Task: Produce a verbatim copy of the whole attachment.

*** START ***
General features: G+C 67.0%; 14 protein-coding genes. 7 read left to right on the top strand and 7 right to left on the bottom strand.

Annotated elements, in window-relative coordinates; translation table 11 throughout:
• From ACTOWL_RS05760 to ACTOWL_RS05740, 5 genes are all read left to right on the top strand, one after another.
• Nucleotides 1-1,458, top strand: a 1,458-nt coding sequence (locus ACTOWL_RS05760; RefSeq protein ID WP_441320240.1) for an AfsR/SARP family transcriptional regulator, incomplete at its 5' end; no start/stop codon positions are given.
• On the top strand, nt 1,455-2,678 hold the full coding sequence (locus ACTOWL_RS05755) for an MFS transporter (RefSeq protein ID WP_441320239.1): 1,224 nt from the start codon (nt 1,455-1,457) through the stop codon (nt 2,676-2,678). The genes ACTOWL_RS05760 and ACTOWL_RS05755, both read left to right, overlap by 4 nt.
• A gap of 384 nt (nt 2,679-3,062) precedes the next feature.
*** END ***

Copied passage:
General features: G+C 67.0%; 14 protein-coding genes. 7 read left to right on the top strand and 7 right to left on the bottom strand.

Annotated elements, in window-relative coordinates; translation table 11 throughout:
• From ACTOWL_RS05760 to ACTOWL_RS05740, 5 genes are all read left to right on the top strand, one after another.
• Nucleotides 1-1,458, top strand: a 1,458-nt coding sequence (locus ACTOWL_RS05760; RefSeq protein ID WP_441320240.1) for an AfsR/SARP family transcriptional regulator, incomplete at its 5' end; no start/stop codon positions are given.
• On the top strand, nt 1,455-2,678 hold the full coding sequence (locus ACTOWL_RS05755) for an MFS transporter (RefSeq protein ID WP_441320239.1): 1,224 nt from the start codon (nt 1,455-1,457) through the stop codon (nt 2,676-2,678). The genes ACTOWL_RS05760 and ACTOWL_RS05755, both read left to right, overlap by 4 nt.
• A gap of 384 nt (nt 2,679-3,062) precedes the next feature.